Thrifty Thermal Footnotes

It’s the Holiday season. We’re all a little strapped for cash. You want to ride your bike in the 30 degree weather but you don’t have the dough to shell out for some zippy new shoe covers. You start asking around. “Try some duct tape over your shoe vents” or “Put a baggy over your toes.” are more than likely going to be the responses that your cycling buddies will give you in the way of thrifty foot warmth in these tough times.
Which is the best?
Do you head to Lowe’s for a roll of duct tape or Schnucks for a box of baggies?
There was only one way to answer the question.
It would involve a test at the Big Ring Outdoor Testing Facility.
The morning of November 30th lent itself well to test the two thrifty foot warmers. It was windy and around 30 degrees.
I put a baggie over my left foot and duct tape over the vents of my right shoe. I was wearing Smartwool socks but my circulation sucks, so the socks alone are not enough to prevent numbness from setting in once the thermometer reads below 40.
What would be measured here was how long it took for the numbness to set in.

As I rolled out of the garage and down the street, I was wishing that I had a baggie for my face. It was blustery to say the least.

Today’s workout was basically a big ring stomp cruise. I flipped Betty into ther  biggest gear and began to stomp  my way through downtown Webster.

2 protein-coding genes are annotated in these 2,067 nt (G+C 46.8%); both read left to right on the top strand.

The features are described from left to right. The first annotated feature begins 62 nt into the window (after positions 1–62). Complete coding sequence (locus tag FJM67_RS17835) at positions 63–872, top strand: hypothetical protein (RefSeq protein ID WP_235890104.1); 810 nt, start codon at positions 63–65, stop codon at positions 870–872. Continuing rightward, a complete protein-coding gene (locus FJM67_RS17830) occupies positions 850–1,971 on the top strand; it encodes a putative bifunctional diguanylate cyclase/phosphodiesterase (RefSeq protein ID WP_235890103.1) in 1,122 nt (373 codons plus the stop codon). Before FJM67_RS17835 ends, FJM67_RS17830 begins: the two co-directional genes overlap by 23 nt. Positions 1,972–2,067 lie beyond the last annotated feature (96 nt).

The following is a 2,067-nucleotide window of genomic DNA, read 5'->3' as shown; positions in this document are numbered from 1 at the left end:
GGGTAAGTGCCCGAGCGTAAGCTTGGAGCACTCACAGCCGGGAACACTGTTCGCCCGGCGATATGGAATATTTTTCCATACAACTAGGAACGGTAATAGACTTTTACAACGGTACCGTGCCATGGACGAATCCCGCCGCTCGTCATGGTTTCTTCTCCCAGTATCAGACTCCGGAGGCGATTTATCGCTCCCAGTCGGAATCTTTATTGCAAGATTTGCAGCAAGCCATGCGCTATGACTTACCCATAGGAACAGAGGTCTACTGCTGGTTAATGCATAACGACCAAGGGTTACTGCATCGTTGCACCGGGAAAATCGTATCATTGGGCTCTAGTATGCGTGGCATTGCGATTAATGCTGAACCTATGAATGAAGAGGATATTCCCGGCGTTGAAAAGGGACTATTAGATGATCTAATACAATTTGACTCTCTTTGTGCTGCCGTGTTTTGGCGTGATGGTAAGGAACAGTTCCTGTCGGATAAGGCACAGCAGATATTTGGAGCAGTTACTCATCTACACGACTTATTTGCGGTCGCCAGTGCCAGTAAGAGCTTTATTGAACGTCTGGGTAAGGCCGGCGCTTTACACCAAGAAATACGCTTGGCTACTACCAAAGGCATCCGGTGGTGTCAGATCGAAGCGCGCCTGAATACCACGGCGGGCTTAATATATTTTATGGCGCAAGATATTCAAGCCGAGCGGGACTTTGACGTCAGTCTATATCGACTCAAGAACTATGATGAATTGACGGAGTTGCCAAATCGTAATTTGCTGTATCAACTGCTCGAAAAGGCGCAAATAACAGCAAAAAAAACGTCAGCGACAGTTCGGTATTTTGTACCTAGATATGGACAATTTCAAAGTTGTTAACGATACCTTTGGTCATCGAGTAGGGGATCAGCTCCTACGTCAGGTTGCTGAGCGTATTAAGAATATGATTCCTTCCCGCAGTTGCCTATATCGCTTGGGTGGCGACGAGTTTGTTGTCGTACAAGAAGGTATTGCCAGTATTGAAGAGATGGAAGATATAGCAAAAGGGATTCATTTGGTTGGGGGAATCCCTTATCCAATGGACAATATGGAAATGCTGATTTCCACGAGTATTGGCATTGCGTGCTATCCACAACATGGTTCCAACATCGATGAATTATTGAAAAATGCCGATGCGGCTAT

Early on I could feel some chinks in the duct tape armour. That foot began to feel cold within about 15 minutes but it was still to early to tell. It was a long way from numb. As windy as it was, both thrifty equipment options were performing better than expected.  Then it happened.  At 28:22 into the ride the middle two toes on my right foot went numb. I think it was the little piggy that had roast beef and the little piggy that had none. The rest of the little piggies soon followed.  Within about 5 minutes, they were all wanting to go wee wee wee all the way home.

That could not happen.  For the sake of science the test had to continue to measure just how superior the baggie was in preventing cold weather foot numbness.

I pedaled on. The right foot went from numb to achy about 10 minutes later.  As for the left foot? STILL  toasty. I was completely surprised at the performance of the baggie! Who would have  guessed that something designed to transport a peanut butter and jelly sandwich would have such remarkable thermal capabilities?  Amazing!

FINALLY. At 46:51 my left toes began to go numb.

Duct Tape is an old friend of mine who had  never let me down. Well…until now.  I guess never say never.

If you want thrifty thermal, bag it!

Yours in Science,